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Make wonky stems a thing of the past with the Spurtreu laser alignment tool

You know how it is, you’re squinting through one half closed eye trying to line up the stem with your front wheel, but as soon as you get out on the bike you can’t help notice that it’s a hair's width out, and if you're anything like me you’ll have to stop immediately to straighten it.

So here’s a product that I’m amazed nobody has thought of before, the Tune Spurtrue, possibly the most elegantly over-engineered tool for the simplest task. It uses a laser to align the stem precisely with the front wheel, while the device itself sits on top of the stem and handlebars. Pretty neat, huh?

The Spurtrue is CNC-machined from aluminium with shaped recesses to sit over both the stem and handlebar, though it’s not clear what sort of compatibility it has with the plethora of stems and handlebars on the market. A laser pointer is mounted at the front and operated by a small button. Press it and a beam fires down, simply line it up with the centre of the tyre and you’re good to go.

Products bearing the Tune label usually command a high price but at £65 it isn’t wildly excessive. Okay it’s not something you’re going to use everyday, but for a professional team mechanic or a website with a high turnover of test bikes, it could be prove to be indispensable. We've just been on the phone to Tune UK distributor Poshbikes and they tell us they've had 100s of inquiries already about the Spurtrue., so it seems to have hit a nerve.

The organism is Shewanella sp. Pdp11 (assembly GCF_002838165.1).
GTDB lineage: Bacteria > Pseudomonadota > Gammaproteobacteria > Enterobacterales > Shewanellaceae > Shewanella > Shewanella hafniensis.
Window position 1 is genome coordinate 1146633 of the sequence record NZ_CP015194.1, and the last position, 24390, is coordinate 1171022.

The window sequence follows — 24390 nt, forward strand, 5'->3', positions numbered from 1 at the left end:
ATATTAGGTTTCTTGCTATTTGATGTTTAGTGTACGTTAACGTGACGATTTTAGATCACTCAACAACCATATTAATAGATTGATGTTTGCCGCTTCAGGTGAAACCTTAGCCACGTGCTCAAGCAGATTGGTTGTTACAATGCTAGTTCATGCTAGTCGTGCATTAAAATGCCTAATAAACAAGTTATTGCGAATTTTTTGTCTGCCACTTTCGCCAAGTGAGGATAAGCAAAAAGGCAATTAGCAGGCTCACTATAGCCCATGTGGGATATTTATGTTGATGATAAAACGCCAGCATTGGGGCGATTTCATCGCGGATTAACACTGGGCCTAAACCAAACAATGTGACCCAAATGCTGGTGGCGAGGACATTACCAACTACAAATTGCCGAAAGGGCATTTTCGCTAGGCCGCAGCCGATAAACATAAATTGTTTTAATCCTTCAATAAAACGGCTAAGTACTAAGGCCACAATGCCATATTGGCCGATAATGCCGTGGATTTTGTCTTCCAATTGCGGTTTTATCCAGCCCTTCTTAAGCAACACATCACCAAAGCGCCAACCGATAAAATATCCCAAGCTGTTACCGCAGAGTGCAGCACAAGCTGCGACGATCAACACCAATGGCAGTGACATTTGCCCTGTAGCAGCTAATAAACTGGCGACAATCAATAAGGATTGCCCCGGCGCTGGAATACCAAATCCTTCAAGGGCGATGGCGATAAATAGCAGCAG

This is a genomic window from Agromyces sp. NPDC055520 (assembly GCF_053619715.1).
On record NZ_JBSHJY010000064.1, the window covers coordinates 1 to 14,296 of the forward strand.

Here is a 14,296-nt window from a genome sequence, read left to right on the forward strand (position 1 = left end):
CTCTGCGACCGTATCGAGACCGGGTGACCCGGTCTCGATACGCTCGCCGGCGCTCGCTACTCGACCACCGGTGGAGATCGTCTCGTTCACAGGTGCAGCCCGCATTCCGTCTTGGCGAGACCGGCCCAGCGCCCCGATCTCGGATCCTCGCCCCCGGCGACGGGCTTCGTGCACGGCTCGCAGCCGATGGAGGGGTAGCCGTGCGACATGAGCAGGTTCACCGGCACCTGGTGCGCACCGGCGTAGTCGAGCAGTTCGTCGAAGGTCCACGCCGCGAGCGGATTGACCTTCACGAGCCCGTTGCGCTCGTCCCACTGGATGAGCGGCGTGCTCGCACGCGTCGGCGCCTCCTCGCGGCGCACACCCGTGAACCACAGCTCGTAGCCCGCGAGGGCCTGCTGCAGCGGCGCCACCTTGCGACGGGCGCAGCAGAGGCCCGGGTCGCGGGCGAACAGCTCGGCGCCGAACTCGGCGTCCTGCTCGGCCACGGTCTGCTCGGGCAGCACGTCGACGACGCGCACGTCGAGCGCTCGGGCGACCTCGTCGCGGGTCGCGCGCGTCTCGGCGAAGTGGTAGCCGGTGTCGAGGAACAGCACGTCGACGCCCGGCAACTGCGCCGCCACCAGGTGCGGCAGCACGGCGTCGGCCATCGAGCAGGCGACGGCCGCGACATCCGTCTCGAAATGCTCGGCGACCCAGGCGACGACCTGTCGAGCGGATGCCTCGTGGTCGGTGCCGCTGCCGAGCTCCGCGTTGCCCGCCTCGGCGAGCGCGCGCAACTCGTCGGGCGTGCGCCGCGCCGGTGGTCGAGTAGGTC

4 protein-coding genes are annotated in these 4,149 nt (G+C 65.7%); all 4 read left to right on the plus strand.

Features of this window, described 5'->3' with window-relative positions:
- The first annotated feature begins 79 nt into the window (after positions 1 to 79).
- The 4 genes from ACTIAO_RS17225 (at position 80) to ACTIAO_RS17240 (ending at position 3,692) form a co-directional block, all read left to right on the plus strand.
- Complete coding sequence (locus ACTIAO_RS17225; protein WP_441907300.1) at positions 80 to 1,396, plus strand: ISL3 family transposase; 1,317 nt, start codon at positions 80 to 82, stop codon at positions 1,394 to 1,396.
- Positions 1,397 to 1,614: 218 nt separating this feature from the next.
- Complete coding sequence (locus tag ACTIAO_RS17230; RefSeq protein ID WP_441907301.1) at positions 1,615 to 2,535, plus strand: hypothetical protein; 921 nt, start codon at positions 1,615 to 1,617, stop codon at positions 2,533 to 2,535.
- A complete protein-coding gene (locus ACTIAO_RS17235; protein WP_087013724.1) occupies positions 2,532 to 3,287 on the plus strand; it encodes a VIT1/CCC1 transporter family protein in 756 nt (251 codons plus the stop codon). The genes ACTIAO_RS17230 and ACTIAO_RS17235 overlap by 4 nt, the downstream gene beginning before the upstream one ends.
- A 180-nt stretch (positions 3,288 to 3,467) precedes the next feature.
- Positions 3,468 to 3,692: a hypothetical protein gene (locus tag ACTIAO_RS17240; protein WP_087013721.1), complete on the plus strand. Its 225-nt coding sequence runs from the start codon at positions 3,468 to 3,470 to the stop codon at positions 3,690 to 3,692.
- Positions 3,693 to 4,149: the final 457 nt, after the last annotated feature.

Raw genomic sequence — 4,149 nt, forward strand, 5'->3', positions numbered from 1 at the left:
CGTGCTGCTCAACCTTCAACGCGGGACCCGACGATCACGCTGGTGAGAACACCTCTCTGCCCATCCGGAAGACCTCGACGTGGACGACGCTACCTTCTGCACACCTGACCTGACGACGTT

It will be available from next month, and you can place your orders now at www.poshbikes.com, 01622 762055 and info [at] poshbikes.com

David has worked on the road.cc tech team since July 2012. Previously he was editor of Bikemagic.com and before that staff writer at RCUK. He's a seasoned cyclist of all disciplines, from road to mountain biking, touring to cyclo-cross, he only wishes he had time to ride them all. He's mildly competitive, though he'll never admit it, and is a frequent road racer but is too lazy to do really well. He currently resides in the Cotswolds.

36 comments

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SteveAustin [34 posts] 2 years ago
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Nice idea. Think i'll go make myself one right now  4

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dodgy [201 posts] 2 years ago
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ffs